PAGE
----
The NICS background check system went live in 1998. Firearms related homicide and “mass shootings” have been on the rise ever since.
Kevin D. Williamson at National Review points out here and here that existing federal firearms laws are not being enforced. As Williamson states, and I can attest, he has been saying this for years – and years. In the second article linked, Williamson refers to a GAO audit from 2017. Here is a snippet from that GAO audit:
In 2017 there were 112,000 denials resulting in 12,710 investigations (every denial is a potential felony). Those 12,710 investigations resulted in 12 prosecutions. That’s right, 12. A prohibited person trying to buy a firearm is a felony. Lying on the NICS paperwork is a felony. What do you think dear reader, is the government enforcing existing firearms laws? According to the GAO, the answer is “no.” How exactly will new laws work if this is how we enforce existing laws?
From one of my recent articles:
“TIME lays out some numbers on mass shootings since 1982 here. I plugged the data from that article into this chart.”
I annotated the chart to note the point at which the NICS background check system went into effect:
Does it appear that a set of unenforced federal firearms laws have had the impact we want? Are we now clamoring for more of this?
Many (myself included) compare firearms issues to drunk driving. We don’t try to ban cars or booze; we blame the drunk driver. Likewise, I blame the shooter. But I think it’s useful to look at what has been done in response to drunk driving. We made the penalties more severe, and we increased enforcement. Significantly, neither of those measures have any impact whatsoever on people that do not drink and drive. For that reason, consensus was achieved, and laws and policies were put in place.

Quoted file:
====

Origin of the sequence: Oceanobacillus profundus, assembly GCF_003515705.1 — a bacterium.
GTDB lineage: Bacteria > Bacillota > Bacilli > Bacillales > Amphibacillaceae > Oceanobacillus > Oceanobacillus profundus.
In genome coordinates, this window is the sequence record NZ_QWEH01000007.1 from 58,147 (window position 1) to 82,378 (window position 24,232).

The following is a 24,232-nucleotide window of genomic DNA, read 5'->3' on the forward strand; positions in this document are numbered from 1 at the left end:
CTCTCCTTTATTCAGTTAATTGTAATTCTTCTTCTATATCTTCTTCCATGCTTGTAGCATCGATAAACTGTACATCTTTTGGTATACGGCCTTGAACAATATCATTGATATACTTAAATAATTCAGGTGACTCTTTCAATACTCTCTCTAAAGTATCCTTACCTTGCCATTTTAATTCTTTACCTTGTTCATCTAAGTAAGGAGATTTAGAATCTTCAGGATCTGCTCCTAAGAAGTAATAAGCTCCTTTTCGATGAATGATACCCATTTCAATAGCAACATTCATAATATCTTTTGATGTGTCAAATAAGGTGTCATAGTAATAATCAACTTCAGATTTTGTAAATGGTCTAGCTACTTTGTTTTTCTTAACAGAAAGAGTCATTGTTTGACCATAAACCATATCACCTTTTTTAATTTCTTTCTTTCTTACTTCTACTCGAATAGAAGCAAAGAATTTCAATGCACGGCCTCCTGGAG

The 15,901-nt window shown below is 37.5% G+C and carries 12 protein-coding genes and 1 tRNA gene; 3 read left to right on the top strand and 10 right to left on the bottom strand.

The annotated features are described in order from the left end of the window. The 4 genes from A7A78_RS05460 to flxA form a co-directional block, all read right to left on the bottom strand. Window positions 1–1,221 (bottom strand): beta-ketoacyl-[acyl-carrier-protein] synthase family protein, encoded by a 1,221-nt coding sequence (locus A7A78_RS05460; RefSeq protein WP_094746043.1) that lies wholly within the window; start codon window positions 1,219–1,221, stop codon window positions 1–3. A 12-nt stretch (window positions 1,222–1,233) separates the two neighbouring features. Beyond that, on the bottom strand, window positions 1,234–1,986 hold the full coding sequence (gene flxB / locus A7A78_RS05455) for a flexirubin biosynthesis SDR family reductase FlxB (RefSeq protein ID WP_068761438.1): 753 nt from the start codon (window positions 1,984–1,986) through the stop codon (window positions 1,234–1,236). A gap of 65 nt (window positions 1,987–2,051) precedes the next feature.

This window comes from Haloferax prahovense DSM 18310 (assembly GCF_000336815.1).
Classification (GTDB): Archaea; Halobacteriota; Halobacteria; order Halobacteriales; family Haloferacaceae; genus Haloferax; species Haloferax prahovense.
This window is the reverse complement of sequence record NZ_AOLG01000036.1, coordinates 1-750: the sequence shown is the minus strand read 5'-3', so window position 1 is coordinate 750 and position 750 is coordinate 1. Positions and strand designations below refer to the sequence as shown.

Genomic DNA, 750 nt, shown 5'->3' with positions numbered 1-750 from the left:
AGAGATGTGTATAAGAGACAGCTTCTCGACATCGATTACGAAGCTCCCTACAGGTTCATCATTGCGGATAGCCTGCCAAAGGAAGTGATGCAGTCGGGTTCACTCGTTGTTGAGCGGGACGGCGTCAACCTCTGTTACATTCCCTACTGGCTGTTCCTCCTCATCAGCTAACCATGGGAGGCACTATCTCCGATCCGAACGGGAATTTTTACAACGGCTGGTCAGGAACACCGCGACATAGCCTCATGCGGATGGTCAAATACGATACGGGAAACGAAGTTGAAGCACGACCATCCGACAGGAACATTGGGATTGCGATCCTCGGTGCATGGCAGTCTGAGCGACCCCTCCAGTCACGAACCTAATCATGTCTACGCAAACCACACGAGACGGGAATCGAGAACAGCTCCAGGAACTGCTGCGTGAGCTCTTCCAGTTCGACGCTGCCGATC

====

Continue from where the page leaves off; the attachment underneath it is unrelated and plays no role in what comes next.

The current clamor does almost nothing to impact criminals and significantly impacts law-abiding citizens. Not a good way to go about achieving consensus.
But when it comes to criminal behavior, it seems we can not agree. Recently the state of Washington passed laws restricting police. Both houses of the legislature as well as the executive branch were controlled by Democrats. Some readers on the left objected to my characterizing their side as wanting to “defund the police” in a recent article. Well, I’m sorry but I heard that phrase straight from the mouths of the left. Granted, some want to walk it back now (so it appears anyway).
I’m not a lawyer or a legal expert of any kind, but this is my understanding of the laws recently enacted by the Washington state government regarding police pursuit and detention.
K-9s can not be used for pursuit.
Car pursuit is only allowed if the officer has probable cause (was reasonable suspicion).
Police detention is only allowed for probable cause (was reasonable suspicion).
(If I have misinterpreted any of this, I trust my readers will point it out.)
The net effect seems to be, unless the officer sees the crime take place, the officer can not do anything. We reported a car parked in our company parking lot. Police arrived – the car was stolen. The police informed us that even if the driver were present, the police would let him walk away (unless of course the police witnessed the driver steal the car).
Drivers in Washington are refusing to pull over for police as a result of these new laws. Car thefts have doubled and the police are powerless to do anything about it. There have been reports of people tracking down their own stolen cars and confronting thieves resulting in violence (including gunfights) and death. Some of the voices that once called for defunding the police have changed their tune now, after seeing (and feeling) the result. Seattle is now trying to hire more officers. It’s too late – the state legislature has sealed the deal – more police now (if they can find and hire them) won’t change this.
This is a textbook example of what simplistic answers (“it’s the guns”) coupled with raw emotion get us. Crime is on the rise in Washington state, shootings are on the rise in Washington state. The “solution” the state government put in place could not possibly be more wrong. If these consequences were unintended, it’s an example of stunning incompetence. If they were intended, it’s an example of evil. Take your pick.
No – the left claims this is all about “equity” and protecting people of color from the big bad police. In other words, “identity politics.” Well, refusing to enforce the law is getting people killed. I guess that is what “identity politics” is all about. The left may want to leave their emotions and ideology aside for just a few minutes and take a look at the effect, if they cared that is.